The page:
Police probe whether three victims consumed poisonous substance at Roslindale elderly housing complex
Boston police are investigating whether the deaths of two men and a life-threatening illness that left a woman hospitalized are linked to something the victims consumed in the past few days inside a Roslindale elderly housing development, officials said.
Police were summoned late Wednesday to the Roslyn Apartments to investigate what appeared to be an isolated incident, the sudden death of a man, on the second floor of the six-story building, which houses elderly and disabled residents.
Boston Housing Authority personnel this morning found the body of a man on the third floor of the Cliffmont Street building and then found a woman suffering “system failure in her body,” authorities said.
The woman was rushed to Brigham and Women’s Hospital.
Detectives were at the scene this morning. Commissioner Edward F. Davis also went to the scene.
“Right now these are sudden deaths that are unique in that they occurred at the same period in time and similar symptoms presented, so we want to see exactly what we have here, see whether ... somebody might have consumed something,” Boston Police Superintendent-in-chief Daniel Linsky said at the scene.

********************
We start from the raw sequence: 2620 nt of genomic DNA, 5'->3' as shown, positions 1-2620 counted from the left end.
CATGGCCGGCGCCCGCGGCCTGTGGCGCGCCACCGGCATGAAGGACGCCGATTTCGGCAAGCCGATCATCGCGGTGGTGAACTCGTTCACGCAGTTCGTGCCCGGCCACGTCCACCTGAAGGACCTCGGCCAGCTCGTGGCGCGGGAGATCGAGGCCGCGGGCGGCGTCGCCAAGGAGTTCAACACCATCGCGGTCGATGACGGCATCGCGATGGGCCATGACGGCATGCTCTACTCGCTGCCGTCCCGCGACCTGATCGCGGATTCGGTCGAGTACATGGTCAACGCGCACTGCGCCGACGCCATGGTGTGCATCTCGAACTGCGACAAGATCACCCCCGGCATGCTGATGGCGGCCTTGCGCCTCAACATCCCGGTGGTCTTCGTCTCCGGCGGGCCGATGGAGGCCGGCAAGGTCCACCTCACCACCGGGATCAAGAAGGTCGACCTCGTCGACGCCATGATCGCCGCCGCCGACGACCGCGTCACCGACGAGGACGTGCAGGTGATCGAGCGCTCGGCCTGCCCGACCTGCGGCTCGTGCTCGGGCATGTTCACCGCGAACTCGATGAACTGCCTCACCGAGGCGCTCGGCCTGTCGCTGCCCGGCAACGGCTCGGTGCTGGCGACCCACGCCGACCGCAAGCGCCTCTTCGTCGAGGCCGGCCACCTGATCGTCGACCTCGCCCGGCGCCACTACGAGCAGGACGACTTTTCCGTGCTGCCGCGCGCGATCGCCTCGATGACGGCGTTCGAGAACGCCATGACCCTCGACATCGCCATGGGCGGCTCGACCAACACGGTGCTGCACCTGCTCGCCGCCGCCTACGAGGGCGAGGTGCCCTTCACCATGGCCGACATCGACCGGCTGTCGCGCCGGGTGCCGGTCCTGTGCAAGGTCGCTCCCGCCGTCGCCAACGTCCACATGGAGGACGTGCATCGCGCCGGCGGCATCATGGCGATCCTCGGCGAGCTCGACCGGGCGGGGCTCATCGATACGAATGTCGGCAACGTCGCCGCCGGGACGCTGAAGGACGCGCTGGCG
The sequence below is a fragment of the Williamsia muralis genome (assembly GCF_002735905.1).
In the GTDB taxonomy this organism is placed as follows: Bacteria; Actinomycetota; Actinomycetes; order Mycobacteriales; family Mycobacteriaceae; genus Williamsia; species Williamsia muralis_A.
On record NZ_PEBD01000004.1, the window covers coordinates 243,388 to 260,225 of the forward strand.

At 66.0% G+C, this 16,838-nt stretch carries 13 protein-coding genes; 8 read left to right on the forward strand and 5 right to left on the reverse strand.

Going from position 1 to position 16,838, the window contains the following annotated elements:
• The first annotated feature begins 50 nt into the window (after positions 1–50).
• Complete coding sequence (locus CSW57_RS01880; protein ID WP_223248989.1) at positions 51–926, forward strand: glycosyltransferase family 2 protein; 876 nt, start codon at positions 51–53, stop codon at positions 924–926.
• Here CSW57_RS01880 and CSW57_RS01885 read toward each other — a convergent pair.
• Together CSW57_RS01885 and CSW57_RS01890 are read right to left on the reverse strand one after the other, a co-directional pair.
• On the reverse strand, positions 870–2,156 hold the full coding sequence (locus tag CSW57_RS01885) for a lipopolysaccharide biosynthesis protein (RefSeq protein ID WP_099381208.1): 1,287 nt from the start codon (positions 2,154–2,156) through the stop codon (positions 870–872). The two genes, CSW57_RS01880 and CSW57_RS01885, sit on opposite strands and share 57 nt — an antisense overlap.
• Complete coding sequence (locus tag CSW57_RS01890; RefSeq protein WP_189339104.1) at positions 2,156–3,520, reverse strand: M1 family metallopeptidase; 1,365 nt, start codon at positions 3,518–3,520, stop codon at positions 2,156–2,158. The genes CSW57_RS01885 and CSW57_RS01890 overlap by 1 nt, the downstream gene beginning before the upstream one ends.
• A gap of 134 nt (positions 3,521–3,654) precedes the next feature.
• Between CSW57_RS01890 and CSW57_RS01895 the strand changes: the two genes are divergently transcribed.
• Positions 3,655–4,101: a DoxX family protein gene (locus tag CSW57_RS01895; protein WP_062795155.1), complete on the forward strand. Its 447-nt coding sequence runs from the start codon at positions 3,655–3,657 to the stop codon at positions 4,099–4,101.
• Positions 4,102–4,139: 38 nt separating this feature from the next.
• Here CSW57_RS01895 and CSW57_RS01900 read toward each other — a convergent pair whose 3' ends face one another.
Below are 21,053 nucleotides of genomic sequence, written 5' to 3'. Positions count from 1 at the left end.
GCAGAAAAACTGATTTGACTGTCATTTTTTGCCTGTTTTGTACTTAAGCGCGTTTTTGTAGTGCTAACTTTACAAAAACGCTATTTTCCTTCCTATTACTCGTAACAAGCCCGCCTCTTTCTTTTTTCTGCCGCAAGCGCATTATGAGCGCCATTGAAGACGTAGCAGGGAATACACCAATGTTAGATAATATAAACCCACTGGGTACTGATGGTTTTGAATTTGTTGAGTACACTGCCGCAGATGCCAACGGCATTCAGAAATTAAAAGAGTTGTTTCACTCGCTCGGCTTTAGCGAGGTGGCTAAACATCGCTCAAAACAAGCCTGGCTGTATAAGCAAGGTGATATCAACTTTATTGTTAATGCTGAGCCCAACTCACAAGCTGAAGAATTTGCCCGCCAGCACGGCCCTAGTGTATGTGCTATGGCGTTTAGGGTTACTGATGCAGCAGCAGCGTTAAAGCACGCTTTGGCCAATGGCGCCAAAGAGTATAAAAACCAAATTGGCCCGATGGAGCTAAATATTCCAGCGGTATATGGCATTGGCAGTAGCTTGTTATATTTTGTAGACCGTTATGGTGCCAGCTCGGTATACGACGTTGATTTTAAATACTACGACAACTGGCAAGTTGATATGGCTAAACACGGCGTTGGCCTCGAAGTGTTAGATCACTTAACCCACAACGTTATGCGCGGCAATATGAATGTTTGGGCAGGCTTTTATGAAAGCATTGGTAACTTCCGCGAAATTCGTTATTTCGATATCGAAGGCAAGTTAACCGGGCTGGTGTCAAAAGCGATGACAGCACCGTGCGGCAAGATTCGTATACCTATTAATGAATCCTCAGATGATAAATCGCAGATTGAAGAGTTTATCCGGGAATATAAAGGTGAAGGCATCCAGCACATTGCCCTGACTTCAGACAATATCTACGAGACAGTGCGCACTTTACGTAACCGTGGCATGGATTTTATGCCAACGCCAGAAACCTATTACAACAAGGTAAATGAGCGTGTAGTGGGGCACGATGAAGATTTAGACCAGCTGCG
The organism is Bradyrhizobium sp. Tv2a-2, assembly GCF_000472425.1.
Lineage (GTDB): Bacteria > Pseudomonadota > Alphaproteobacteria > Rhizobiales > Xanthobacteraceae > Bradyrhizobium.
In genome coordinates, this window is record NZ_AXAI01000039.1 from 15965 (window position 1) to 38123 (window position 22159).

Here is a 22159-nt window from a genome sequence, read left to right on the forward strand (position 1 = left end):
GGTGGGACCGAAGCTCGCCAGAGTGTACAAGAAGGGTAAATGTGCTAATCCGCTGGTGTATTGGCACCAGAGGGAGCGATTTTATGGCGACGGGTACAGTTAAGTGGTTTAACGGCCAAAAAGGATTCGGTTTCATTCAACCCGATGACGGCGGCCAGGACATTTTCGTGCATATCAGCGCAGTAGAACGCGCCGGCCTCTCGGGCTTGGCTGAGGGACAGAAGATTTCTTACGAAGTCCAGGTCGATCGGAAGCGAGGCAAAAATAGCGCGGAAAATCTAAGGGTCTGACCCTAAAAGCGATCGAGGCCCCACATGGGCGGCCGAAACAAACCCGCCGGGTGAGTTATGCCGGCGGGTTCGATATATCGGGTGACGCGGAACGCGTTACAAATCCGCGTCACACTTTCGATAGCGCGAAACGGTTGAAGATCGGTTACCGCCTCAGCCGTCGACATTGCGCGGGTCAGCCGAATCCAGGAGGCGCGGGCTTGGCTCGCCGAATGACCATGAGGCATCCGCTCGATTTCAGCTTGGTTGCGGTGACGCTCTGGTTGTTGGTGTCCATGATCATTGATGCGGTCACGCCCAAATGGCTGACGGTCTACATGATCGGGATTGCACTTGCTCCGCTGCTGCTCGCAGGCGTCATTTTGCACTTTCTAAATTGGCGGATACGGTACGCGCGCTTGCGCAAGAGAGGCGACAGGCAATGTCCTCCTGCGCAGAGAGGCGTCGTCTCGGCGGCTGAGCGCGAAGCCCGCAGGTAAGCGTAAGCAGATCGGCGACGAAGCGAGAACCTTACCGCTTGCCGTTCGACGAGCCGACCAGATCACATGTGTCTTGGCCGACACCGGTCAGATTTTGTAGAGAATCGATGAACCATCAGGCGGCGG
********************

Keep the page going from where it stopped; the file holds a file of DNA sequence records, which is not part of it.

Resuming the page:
Linsky said the woman was found in a state of distress this morning, after a well-being check at her apartment. He said she was alive and was able to talk with authorities when she was rushed to the hospital.
Rita Arisme said she went to pick up her grandmother Thursday afternoon and was overwhelmed by a pungent smell similar to onions, wafting through the vents and hallway.
Authorities would not release information on the identities of the two men, but did say their deaths are not currently being treated as homicides.
Lydia Agro, spokeswoman for the Boston Housing Authority, said the agency had checked the Roslyn apartment building’s systems, including carbon monoxide detectors, and had found no reason to evacuate the residents.
“There is nothing indicating that there is anything in this building that is a cause for concern,’’ Agro said in a telephone interview. “We have done a well-being check of the whole building with the police.’’
The Roslyn has 119 units and about the same number of residents living in the six-story building off Hyde Park Avenue, according to the BHA.
Agro said grief counselors are being brought into the complex to speak with residents and a building-wide meeting may be held later today in a common area. BHA managers may provide some food as they “reassure them that the building is safe and everything is OK,’’ Agro said.
She said police are investigating whether the two men are BHA tenants. Agro referred questions about the deaths of the two men to police.Brian Ballou can be reached at Bballou@globe.com Follow him on Twitter @GlobeBallou.